Children among dozens dead in Azaz, 45km north of Aleppo, after attacks reduce a row of residential homes to rubble.
Several Gulf Arab states have told their citizens to leave Lebanon immediately, after armed men kidnapped more than 20 people in retaliation for the capture of one of their kinsmen in Syria.
The Meqdad clan, one of Lebanon’s powerful Shia Muslim families, said its military wing kidnapped 23 people on Wednesday in a bid to secure the release of Hassan al-Meqdad. The clan said it would kill all the hostages if he was not set free.
Saudi Arabia, the United Arab Emirates, Kuwait, Bahrain and Qatar told their citizens to leave Lebanon after the kidnappings and threats to seize more citizens of countries that have backed the uprising against Syria’s President Bashar al-Assad.
The Meqdad clan says it is seeking to put pressure on the Free Syrian Army (FSA) to release Hassan al-Meqdad by targeting both Syrians it says are part of the rebel force and citizens of Turkey, one of the rebels’ regional sponsors.
The clan is holding one Turk and the rest of its captives are Syrians. But Maher al-Meqdad, spokesman for the clan, said the number of Turkish captives “was likely to rise”.
“If Hassan is killed, the first hostage we will kill is the Turk,” Maher al-Meqdad said.
“Regarding Saudis, Qataris and Gulf nationals, they are not targets for the Meqdad clan.”
The kidnappings led to demonstrations in Lebanon, with protesters briefly blocking Beirut’s main highway to the airport on Wednesday. Passengers were forced to walk to the airport terminal, and some flights were temporarily disrupted.
Abu Ali al-Meqdad, a Meqdad clan member, said on Wednesday the hostages “were kidnapped because a member of our family was taken the day before yesterday in Syria”.
According to local media reports, Abu Ali said that the Meqdad family was working closely with other families in the region, and would reveal a “big catch” on Thursday.
Arab television reports said a Syrian rebel group claimed it had kidnapped Hassan al-Meqdad on Monday, accusing him of being a sniper and a member of Hezbollah.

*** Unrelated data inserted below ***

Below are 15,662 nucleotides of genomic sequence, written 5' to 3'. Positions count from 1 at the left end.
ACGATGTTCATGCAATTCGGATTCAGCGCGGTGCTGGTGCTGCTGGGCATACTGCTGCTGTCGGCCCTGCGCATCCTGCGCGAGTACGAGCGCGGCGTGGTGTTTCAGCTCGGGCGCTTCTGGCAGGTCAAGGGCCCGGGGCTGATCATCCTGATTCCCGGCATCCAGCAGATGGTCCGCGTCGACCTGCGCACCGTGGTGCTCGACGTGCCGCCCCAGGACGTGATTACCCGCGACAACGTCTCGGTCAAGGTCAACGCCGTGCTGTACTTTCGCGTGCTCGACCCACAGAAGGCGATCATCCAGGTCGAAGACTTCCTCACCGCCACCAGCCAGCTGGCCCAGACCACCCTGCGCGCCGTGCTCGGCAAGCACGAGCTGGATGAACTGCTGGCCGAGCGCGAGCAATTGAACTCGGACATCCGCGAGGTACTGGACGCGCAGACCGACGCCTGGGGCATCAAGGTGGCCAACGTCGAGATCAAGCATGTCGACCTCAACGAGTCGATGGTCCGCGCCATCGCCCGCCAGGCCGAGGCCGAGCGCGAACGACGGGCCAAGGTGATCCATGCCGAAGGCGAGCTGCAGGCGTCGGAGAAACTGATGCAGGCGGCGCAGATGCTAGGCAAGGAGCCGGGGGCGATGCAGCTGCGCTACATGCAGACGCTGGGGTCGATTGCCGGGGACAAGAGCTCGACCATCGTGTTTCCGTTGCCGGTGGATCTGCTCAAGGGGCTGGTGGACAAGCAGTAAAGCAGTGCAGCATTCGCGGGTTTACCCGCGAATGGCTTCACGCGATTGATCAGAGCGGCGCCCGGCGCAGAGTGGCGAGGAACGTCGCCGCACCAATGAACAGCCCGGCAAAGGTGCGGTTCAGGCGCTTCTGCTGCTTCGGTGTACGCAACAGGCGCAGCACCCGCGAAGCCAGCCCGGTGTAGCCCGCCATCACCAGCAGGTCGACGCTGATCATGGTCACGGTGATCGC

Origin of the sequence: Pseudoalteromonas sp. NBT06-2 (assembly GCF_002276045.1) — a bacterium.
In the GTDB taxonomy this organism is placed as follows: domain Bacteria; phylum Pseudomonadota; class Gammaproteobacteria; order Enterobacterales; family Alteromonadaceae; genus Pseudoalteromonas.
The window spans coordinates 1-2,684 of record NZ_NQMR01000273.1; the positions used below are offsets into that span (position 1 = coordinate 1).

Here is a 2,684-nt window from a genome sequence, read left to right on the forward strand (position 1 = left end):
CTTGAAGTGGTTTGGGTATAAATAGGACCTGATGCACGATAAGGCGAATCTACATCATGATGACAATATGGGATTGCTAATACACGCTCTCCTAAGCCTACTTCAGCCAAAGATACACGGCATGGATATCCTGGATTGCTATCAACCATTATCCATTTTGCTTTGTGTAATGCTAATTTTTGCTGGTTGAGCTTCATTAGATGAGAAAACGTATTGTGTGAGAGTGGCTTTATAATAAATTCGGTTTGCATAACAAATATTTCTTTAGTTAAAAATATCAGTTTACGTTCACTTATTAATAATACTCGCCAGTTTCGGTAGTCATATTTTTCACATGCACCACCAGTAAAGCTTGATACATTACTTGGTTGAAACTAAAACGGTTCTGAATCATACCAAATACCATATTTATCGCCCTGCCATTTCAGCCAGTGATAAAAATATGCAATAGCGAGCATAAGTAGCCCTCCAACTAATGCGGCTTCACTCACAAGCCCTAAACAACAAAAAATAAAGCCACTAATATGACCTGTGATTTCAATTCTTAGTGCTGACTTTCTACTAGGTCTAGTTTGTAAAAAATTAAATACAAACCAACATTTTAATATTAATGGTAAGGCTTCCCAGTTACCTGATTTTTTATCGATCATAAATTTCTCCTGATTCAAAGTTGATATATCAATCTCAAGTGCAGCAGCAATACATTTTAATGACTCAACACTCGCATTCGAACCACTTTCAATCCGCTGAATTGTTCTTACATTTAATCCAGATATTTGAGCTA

They claimed he had been sent to Syria by Hezbollah to aid Assad. Hezbollah has been one of Assad’s regional allies for decades.
Maher al-Meqdad said his kinsman had travelled to Syria more than a year and a half ago, before the outbreak of the uprising, and had no links to the fighting in Syria.
“He is neither a sniper nor a member of Hezbollah,” Abu Ali said. “All the accusations are a lie … our demand is not political, this is a humanitarian issue.”
Hezbollah spoke out on Tuesday and denied Hassan al-Meqdad was a member of the party.
In remarks to Lebanon’s National News Agency, Hassan al-Meqdad’s brother Hatem said “the snowball would grow”, and gave warning to “Qatar, Saudi Arabia and Turkey and their citizens”.
“We do not take part in any harassment of innocent Syrians, but any supporter of the Free Syrian Army is a legitimate target for us,” Hatem al-Meqdad said to a local Lebanese channel on Wednesday.
“Tomorrow the number may rise to 50, because it is the only way to save the life of Hassan,” he said. “And those who ordered his kidnapping will pay dearly.”
Travel warning issued
Saudi Arabia ordered its citizens to leave Lebanon “immediately”, the state news agency reported in an SMS alert on Wednesday.
The UAE issued a similar warning, with Sheikh Abdullah bin Zayed al-Nahyan, the foreign minister, tweeting: “Unfortunately, the situation is very dangerous.”
Qatar urged its citizens to leave Lebanon as well. The state news agency reported: “Due to unstable security situation, Qatar’s embassy in Beirut has urged Qatari nationals to leave Lebanon immediately.”
A diplomat said the Turkish businessman was kidnapped shortly after arriving in Lebanon earlier on Wednesday.
“He was here for business, arrived today, and was kidnapped near the airport,” the source said, adding that there was little progress so far in negotiations to secure his release.
The Lebanese news channel Al Jadeed was given access to the Turkish hostage, who said he had been treated well.
In a video broadcast by Al Mayadeen, a Lebanon-based TV station, two of the Syrian hostages were shown in the custody of masked gunmen from the Meqdad clan wearing green fatigues and armed with automatic rifles.
Clan spokesman Maher al-Meqdad said the detained Syrians included a lieutenant who had deserted Assad’s army to join the rebels, while those who were not FSA members had been freed.
One of the detainees, shown looking tense in a room full of armed men, identified himself as a captain by the name of Mohammed, and said his role was to help supply the FSA. The other man said he was his assistant.
Najib Mikati, Lebanese prime minister, called the kidnappings “unacceptable”.
“This is not an appropriate way to solve the kidnapping of a Lebanese citizen in Syria and brings us back to the days of the painful war, a page that Lebanese citizens have been trying to turn,” he said in a statement.
Syria’s main opposition coalition condemned the kidnappings, as Syrians seeking refuge in Lebanon from violence in their country expressed fears over Wednesday’s incidents.
Violence in neighbouring Syria has spilled over into Lebanon in the form of cross-border shootings, shelling by the Syrian army, tit-for-tat kidnappings and sectarian clashes between groups which are divided over the revolt.